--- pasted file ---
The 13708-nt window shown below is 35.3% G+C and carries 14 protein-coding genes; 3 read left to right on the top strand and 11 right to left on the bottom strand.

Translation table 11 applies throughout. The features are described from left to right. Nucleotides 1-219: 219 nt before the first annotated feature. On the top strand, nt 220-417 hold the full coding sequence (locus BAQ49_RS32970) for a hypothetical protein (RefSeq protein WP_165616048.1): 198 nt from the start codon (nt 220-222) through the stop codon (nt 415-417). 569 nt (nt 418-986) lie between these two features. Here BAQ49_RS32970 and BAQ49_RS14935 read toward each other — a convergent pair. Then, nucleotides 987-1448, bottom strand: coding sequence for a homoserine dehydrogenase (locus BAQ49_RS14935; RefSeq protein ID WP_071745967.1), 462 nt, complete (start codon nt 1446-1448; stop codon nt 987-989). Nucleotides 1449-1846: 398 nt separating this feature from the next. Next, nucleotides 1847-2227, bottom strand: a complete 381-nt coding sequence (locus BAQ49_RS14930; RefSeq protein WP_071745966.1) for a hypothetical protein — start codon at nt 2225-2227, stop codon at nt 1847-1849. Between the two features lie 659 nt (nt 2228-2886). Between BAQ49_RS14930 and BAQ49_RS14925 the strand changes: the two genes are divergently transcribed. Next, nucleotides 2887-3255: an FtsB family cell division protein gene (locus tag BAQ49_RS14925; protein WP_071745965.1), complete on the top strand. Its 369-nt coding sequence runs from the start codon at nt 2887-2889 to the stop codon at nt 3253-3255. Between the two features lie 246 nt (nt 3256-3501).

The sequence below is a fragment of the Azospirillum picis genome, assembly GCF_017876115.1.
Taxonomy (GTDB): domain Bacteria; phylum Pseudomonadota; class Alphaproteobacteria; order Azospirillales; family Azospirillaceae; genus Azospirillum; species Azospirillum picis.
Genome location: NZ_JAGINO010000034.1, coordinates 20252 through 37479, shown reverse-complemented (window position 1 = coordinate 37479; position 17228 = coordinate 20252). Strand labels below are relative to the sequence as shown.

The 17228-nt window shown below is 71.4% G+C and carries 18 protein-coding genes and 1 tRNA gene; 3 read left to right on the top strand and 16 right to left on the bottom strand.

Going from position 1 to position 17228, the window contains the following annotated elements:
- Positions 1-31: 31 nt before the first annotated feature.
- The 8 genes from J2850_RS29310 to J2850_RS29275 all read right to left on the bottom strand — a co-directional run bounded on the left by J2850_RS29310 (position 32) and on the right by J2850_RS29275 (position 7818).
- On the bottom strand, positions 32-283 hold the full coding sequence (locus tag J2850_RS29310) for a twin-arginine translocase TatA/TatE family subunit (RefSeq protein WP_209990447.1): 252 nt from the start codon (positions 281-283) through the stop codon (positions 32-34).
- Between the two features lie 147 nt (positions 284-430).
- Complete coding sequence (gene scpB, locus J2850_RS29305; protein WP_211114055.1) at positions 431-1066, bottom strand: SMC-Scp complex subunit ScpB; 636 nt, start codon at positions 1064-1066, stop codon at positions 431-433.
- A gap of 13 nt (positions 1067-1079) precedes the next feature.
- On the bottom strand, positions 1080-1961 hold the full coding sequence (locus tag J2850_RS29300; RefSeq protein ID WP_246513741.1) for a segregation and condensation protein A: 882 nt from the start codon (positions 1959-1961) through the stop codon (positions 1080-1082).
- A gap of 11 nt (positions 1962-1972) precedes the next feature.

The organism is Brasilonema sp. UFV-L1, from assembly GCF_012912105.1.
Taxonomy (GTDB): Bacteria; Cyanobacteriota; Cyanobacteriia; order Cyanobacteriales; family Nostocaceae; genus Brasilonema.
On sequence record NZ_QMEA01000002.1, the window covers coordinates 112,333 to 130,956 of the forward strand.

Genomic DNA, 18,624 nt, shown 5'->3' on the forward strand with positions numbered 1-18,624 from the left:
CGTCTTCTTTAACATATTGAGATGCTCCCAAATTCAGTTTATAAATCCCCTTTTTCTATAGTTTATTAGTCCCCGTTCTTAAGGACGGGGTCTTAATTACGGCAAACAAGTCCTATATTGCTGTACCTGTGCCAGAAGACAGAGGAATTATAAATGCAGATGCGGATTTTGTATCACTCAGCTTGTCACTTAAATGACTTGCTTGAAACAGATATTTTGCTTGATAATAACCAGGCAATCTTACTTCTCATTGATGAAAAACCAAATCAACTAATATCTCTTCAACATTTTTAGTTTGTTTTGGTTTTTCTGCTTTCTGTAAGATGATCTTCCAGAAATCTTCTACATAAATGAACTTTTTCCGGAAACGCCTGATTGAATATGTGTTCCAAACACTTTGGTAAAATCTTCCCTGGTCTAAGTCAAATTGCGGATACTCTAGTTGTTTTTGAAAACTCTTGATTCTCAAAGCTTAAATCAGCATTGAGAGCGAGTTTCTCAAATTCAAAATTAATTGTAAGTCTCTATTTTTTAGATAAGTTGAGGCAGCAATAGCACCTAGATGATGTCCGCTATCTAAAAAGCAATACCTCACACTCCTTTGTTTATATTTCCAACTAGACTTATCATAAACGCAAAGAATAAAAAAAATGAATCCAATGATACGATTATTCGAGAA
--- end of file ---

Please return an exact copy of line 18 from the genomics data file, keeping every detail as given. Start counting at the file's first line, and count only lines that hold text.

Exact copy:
On sequence record NZ_QMEA01000002.1, the window covers coordinates 112,333 to 130,956 of the forward strand.